Regardless of how you approach it, Ondatropica, the new album produced by the team of Will Holland (aka Quantic) and Mario Galeano, is a major piece of work. Recorded during a three-week long session held at the legendary Discos Fuentes studio in Bogotá, the record features over 40 musicians, their multi-generational ranks including everyone from elderly folkloric masters (at least ten of the musicians were over seventy) to leading lights from Bogota’s current music scene. The result is an almost flawless double disc set of shocking variety and dense accomplishment. Based on a variety of traditional forms and instruments drawn from across the country, the album exudes a dank, earthy intensity. Accordions rub shoulders with percussive armies, while ranked masses of brass duel with equally powerful vocals. The tracks are remarkably full, their breathtaking details betraying the lifetimes of musical knowledge present in performer’s fingertips.
Taken as a whole, the project stands as a living testament to the richness of Colombia’s musical culture. Rather than a love letter to a legendary past, it’s an album that is powerfully in the present tense; although it draws on veterans and references the golden years, it does so in the service of the music’s future. As such, it is a crowning achievement of a long restorative effort made by both of its principle creators. Going beyond the excavation of vintage music showcased on compilations like Holland’s The Original Sound of Cumbia or the recreation of bands like Galeano’s Frente Cumbiero, Ondatropica is a near miraculous act of time travel, a fusion of past and future that points towards a twisted zone in which both can not only happily coexist, but buy each other well deserved rounds of drinks.
Unlike many cross-generational collaborations, in which one or the other hold more influence (think remixes vs. the Buena Vista Social Club), the collaborations on Ondatropica seem remarkably equitable. On songs like the standout “Suena,” the structure of the beat was clearly written by someone fluent with hip-hop. Yet the loose groove of the percussion is a far cry from a drum machine’s endlessly boxed repetition, and the joy that bubbles up through the fills defines the sound of the track. Over all this, a female MC drops nation repping verses before the song ends in a full-blown instumental rave-up.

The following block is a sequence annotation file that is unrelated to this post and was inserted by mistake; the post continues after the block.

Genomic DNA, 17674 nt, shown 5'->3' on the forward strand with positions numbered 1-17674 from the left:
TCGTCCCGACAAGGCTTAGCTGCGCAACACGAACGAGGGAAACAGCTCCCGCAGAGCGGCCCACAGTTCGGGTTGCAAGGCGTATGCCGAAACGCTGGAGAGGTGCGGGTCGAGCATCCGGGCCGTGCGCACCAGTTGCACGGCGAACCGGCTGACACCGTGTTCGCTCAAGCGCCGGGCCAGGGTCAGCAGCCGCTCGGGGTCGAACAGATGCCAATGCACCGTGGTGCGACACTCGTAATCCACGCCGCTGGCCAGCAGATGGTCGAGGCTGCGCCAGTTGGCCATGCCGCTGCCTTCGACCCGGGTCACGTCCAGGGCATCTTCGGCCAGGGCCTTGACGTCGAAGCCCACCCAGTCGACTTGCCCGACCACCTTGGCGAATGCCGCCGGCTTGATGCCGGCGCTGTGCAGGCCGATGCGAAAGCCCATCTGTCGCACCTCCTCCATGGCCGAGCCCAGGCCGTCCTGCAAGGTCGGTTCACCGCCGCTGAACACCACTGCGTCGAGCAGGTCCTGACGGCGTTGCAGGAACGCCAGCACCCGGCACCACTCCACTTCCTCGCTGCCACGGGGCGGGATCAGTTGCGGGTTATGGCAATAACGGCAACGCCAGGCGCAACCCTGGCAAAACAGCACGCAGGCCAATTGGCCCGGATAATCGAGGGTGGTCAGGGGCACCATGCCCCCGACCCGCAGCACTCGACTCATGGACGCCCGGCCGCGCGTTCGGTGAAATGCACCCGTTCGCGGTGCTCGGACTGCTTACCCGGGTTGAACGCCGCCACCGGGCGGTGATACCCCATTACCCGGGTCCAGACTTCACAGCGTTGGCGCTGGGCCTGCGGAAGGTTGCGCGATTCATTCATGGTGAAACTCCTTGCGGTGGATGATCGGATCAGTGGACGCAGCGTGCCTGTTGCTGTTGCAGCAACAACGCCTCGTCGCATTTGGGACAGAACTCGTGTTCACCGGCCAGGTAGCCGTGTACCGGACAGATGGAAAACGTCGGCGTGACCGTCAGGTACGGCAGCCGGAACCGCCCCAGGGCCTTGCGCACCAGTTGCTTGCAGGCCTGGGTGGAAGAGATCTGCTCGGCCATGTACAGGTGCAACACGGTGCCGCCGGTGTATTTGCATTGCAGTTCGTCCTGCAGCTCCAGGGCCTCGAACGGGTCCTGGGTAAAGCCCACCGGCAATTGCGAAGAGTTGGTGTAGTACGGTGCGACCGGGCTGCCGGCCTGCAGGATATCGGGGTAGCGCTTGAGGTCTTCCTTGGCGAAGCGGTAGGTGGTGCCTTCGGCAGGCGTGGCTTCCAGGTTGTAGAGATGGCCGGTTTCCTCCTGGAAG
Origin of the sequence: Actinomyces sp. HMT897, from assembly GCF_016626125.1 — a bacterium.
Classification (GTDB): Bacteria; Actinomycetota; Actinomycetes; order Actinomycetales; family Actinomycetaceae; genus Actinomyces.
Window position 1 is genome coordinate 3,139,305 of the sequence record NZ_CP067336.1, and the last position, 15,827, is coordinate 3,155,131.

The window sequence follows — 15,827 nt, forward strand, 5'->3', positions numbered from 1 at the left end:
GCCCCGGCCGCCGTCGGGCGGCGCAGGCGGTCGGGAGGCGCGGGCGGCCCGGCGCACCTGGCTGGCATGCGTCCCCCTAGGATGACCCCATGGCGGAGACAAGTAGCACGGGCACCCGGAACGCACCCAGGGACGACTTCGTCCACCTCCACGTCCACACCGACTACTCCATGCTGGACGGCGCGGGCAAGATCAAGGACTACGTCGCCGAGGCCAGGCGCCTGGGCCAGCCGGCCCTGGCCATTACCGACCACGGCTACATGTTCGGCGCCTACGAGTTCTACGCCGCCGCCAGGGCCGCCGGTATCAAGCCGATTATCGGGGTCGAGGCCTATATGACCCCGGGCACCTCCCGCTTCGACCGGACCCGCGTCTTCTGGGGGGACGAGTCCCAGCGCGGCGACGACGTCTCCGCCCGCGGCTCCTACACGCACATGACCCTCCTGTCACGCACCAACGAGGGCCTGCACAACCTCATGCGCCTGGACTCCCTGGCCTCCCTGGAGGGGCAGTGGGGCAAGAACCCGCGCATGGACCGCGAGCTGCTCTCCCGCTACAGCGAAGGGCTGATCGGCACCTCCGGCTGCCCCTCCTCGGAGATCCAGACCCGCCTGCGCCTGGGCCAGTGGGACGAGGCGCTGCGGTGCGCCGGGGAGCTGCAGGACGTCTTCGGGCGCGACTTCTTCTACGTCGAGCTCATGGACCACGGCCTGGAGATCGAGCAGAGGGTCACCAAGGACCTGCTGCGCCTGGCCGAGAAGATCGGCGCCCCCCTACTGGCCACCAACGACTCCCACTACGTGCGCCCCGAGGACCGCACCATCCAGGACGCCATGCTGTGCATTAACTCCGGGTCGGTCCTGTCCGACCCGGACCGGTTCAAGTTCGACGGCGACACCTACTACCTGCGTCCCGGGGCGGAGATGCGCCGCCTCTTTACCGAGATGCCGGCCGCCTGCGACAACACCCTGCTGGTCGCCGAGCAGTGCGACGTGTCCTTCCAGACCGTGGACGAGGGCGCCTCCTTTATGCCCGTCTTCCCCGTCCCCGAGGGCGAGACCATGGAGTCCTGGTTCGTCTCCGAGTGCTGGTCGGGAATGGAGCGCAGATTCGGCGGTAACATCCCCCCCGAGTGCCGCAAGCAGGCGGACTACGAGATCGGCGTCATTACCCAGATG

This kind of fusion between old and new is helped by current trends in dance music, many of which have been moving away from colder electronic timbres and towards the development of a rawer, more organically twisted sound, one that is often achieved by a direct reference to the music of the past. As a result, the natural wavers and bent notes of the flutes and horns played by the traditional musicians create a sound and vibe that wouldn’t be out of place next to newer styles of cumbia. At the same time, it’s important to note that this influence cuts both ways, and the fuller, more rhythmically driven feel of modern dance music definitely pervades this album. As if in response to these challengers, the players on Ondatropica perform with such voracious intensity that they are able to hold their own against any and all digital upstarts.
A perfect example of this occurs midway through the first disk. “3 Reyes De La Terapia,” a creeping beat-box fever dream wreathed in dubby echo, is easily one of the most modern tracks on the album. And yet there is no disjunction between it and “Libya,” the far more traditional piece that immediately follows. Although “Libya” doesn’t have the strange effects of its predecessor, its woozy, almost psychedelic groove contains its own powers of disruption, conjuring a vibe that is somehow threatening and joyful at the same time.
Tracks like this are why the album is such a triumph. Not simply because it brings together disparate styles and generations of musicians, but because their collisions reveal hidden depths in everyone involved. Rap becomes rooted in history, dub and ska are added to cumbia, and salsa displays its subterranean strangeness. Everything is taken as folklore, and everything is therefore made to reflect the spirit of the place from which it came and of which it continues to be a living part. After the decades of unrest that scarred Colombia’s music scene, Ondatropica is a powerful argument for the richness, depth, and variety of the nation’s often underappreciated musical culture. It is a master-class in any number of musical genres. It is among the best examples of cross-generational fusion ever made. And it swings like all hell.